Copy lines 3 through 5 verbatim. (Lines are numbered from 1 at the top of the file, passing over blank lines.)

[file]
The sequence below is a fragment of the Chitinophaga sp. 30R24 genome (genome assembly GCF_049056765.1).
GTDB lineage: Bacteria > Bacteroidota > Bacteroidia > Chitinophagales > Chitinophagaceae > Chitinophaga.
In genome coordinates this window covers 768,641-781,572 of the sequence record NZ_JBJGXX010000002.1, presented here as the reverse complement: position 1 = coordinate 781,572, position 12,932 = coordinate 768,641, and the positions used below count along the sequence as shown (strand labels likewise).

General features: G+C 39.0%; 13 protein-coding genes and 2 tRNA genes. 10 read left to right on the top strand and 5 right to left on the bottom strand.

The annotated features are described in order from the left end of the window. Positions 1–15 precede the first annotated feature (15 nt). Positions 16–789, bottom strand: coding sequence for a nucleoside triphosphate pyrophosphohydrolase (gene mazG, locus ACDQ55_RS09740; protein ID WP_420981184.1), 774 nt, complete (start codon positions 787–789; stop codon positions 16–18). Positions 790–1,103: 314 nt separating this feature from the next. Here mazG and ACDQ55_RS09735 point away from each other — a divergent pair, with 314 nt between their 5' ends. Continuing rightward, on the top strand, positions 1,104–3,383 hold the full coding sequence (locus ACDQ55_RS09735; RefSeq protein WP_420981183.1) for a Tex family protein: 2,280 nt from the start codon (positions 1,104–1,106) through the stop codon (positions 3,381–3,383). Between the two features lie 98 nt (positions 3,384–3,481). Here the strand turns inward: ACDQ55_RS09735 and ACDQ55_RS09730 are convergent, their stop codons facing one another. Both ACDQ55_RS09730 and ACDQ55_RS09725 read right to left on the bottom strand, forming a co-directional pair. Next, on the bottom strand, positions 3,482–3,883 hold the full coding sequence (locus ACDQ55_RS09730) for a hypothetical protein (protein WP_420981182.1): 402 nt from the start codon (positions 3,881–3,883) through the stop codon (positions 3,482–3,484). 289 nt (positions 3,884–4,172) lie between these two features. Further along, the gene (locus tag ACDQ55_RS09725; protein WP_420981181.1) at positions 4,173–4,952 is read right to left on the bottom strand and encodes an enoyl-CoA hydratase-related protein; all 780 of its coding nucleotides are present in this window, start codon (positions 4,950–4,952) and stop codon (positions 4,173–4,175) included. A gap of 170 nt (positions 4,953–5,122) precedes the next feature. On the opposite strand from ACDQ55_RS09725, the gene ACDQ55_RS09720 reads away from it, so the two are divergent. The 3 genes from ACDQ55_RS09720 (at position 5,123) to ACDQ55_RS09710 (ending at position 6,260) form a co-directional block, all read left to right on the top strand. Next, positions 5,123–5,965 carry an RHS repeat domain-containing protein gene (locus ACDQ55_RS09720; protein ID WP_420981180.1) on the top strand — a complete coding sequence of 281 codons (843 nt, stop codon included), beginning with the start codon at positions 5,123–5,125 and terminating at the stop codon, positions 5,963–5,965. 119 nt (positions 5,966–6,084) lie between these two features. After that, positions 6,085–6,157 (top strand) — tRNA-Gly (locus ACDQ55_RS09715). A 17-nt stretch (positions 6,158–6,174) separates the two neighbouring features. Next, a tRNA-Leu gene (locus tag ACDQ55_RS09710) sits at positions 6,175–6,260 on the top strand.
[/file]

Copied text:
In genome coordinates this window covers 768,641-781,572 of the sequence record NZ_JBJGXX010000002.1, presented here as the reverse complement: position 1 = coordinate 781,572, position 12,932 = coordinate 768,641, and the positions used below count along the sequence as shown (strand labels likewise).

General features: G+C 39.0%; 13 protein-coding genes and 2 tRNA genes. 10 read left to right on the top strand and 5 right to left on the bottom strand.

The annotated features are described in order from the left end of the window. Positions 1–15 precede the first annotated feature (15 nt). Positions 16–789, bottom strand: coding sequence for a nucleoside triphosphate pyrophosphohydrolase (gene mazG, locus ACDQ55_RS09740; protein ID WP_420981184.1), 774 nt, complete (start codon positions 787–789; stop codon positions 16–18). Positions 790–1,103: 314 nt separating this feature from the next. Here mazG and ACDQ55_RS09735 point away from each other — a divergent pair, with 314 nt between their 5' ends. Continuing rightward, on the top strand, positions 1,104–3,383 hold the full coding sequence (locus ACDQ55_RS09735; RefSeq protein WP_420981183.1) for a Tex family protein: 2,280 nt from the start codon (positions 1,104–1,106) through the stop codon (positions 3,381–3,383). Between the two features lie 98 nt (positions 3,384–3,481). Here the strand turns inward: ACDQ55_RS09735 and ACDQ55_RS09730 are convergent, their stop codons facing one another. Both ACDQ55_RS09730 and ACDQ55_RS09725 read right to left on the bottom strand, forming a co-directional pair. Next, on the bottom strand, positions 3,482–3,883 hold the full coding sequence (locus ACDQ55_RS09730) for a hypothetical protein (protein WP_420981182.1): 402 nt from the start codon (positions 3,881–3,883) through the stop codon (positions 3,482–3,484). 289 nt (positions 3,884–4,172) lie between these two features. Further along, the gene (locus tag ACDQ55_RS09725; protein WP_420981181.1) at positions 4,173–4,952 is read right to left on the bottom strand and encodes an enoyl-CoA hydratase-related protein; all 780 of its coding nucleotides are present in this window, start codon (positions 4,950–4,952) and stop codon (positions 4,173–4,175) included. A gap of 170 nt (positions 4,953–5,122) precedes the next feature. On the opposite strand from ACDQ55_RS09725, the gene ACDQ55_RS09720 reads away from it, so the two are divergent. The 3 genes from ACDQ55_RS09720 (at position 5,123) to ACDQ55_RS09710 (ending at position 6,260) form a co-directional block, all read left to right on the top strand. Next, positions 5,123–5,965 carry an RHS repeat domain-containing protein gene (locus ACDQ55_RS09720; protein ID WP_420981180.1) on the top strand — a complete coding sequence of 281 codons (843 nt, stop codon included), beginning with the start codon at positions 5,123–5,125 and terminating at the stop codon, positions 5,963–5,965. 119 nt (positions 5,966–6,084) lie between these two features. After that, positions 6,085–6,157 (top strand) — tRNA-Gly (locus ACDQ55_RS09715). A 17-nt stretch (positions 6,158–6,174) separates the two neighbouring features. Next, a tRNA-Leu gene (locus tag ACDQ55_RS09710) sits at positions 6,175–6,260 on the top strand.